When writing essays, I've tried several strategies. I'll likely continue to try many more. I've yet to find one that works perfectly for me all the time. The first roadblock is always what to write about. What is the thesis of the essay? Often, the assignment will provide a general topic, but it rarely gives enough direction to even suggest topics. Sometimes it will dictate what specific scene you should write about, but not indicate any kind of stance to take.
Often, I don't completely narrow down the thesis right away. It rarely remains the same after several pages. It's good to get a primary direction in place, and then revise the thesis statement after part of the essay has been written. As the different arguments are made, there are multiple ways to link them together, and it is often the possible links which provide direction for the essay as a whole.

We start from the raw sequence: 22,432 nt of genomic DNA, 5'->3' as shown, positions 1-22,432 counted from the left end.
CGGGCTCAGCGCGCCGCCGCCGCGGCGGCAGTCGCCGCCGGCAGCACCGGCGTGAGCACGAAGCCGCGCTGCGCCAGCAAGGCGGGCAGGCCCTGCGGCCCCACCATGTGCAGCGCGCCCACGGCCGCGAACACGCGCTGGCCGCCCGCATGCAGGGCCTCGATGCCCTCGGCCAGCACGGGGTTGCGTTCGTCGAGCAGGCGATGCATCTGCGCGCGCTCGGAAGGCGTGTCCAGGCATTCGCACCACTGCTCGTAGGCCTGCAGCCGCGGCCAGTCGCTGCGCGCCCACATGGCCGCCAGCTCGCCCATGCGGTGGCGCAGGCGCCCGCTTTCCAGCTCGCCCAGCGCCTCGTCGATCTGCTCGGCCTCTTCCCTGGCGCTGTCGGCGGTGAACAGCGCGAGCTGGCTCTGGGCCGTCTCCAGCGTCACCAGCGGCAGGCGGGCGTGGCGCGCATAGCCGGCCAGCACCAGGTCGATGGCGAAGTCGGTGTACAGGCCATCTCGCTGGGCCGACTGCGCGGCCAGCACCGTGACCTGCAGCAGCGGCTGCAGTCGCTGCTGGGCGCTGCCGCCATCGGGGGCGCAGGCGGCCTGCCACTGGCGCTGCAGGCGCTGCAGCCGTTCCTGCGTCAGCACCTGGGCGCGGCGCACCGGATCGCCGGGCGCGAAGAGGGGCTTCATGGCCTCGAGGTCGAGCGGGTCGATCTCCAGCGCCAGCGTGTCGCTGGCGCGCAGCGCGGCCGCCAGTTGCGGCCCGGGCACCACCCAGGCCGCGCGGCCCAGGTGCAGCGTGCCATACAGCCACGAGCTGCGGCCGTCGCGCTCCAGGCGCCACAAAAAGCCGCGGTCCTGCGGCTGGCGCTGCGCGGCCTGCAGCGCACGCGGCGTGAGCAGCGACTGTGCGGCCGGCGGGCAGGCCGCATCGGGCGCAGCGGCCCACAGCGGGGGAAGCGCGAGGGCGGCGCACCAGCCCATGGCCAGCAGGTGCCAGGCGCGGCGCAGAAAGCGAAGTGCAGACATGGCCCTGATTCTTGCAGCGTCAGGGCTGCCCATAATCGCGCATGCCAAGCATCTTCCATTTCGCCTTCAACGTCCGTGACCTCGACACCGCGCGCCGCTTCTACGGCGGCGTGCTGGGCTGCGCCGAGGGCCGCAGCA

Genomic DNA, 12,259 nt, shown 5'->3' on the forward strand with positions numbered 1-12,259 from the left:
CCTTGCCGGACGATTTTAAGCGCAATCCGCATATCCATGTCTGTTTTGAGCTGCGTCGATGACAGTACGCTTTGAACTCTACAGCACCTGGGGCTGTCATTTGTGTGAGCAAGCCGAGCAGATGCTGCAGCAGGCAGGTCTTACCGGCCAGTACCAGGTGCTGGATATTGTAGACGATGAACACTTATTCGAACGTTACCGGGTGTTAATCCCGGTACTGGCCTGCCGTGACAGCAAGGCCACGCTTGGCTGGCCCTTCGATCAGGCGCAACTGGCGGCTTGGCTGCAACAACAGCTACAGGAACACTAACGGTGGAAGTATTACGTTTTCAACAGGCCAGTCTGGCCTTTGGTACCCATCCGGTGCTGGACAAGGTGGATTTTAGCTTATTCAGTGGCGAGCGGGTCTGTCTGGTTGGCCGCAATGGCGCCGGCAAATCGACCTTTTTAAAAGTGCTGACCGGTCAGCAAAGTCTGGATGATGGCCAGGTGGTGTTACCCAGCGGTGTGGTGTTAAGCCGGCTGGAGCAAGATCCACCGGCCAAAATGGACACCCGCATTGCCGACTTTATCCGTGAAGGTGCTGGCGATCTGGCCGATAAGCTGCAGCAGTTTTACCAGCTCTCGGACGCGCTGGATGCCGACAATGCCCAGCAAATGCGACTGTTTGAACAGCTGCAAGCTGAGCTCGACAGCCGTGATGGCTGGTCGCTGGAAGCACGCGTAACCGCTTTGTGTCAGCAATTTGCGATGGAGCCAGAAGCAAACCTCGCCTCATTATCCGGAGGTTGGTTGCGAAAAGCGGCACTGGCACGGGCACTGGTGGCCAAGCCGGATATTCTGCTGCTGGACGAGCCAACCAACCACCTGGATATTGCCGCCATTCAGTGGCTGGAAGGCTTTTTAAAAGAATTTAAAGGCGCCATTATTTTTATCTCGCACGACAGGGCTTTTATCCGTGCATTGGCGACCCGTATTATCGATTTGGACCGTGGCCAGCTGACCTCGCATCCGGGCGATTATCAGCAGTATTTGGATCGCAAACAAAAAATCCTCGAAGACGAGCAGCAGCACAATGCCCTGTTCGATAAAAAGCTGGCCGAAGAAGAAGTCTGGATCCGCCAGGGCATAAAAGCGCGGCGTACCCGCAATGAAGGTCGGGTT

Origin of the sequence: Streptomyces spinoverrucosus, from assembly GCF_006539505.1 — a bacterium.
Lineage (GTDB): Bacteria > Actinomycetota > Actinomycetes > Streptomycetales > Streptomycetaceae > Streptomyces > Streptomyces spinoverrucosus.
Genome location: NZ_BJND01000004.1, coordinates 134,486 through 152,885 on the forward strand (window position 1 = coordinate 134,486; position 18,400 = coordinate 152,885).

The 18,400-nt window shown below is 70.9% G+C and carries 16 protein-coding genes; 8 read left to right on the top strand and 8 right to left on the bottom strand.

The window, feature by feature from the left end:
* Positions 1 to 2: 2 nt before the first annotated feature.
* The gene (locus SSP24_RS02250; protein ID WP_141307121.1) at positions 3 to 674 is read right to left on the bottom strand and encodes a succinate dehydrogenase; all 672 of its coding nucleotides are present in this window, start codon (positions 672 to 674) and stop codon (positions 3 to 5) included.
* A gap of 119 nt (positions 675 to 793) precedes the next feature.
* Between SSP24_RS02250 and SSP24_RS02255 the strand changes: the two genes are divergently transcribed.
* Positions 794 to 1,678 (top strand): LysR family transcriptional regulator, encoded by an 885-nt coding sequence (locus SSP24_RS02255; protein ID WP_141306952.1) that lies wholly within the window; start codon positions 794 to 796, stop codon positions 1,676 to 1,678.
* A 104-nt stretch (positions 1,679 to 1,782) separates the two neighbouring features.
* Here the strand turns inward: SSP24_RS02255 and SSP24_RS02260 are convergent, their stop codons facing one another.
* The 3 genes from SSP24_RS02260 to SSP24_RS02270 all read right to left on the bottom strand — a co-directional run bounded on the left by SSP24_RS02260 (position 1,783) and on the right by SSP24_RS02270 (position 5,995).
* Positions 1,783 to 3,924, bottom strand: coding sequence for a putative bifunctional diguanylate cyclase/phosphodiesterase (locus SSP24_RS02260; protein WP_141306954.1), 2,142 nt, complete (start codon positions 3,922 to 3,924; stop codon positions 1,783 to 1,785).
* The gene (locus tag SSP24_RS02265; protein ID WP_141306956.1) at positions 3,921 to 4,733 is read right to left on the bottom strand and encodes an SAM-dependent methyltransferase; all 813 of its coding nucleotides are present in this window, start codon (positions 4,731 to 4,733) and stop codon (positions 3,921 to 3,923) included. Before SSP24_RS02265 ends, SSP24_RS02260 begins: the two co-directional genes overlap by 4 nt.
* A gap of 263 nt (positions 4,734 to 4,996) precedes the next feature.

When reading the primary text, I've started underlining key phrases, putting boxes around other words, and making margin notes in pencil. I haven't yet decided on any concrete scheme for my markups. I'd really like to start a more comprehensive system of notes.
Often, I find it useful to write out single words relating to my arguments on post-it notes, and then arrange them on the wall beside my desk. I can then arrange my arguments in different ways, which improve the structure of my essay, and hopefully provide insight as to the direction of my final thesis argument.
I'm thinking about getting a small corkboard, so I can use strings and pushpins to weave a web of connections which I'm missing with post-its.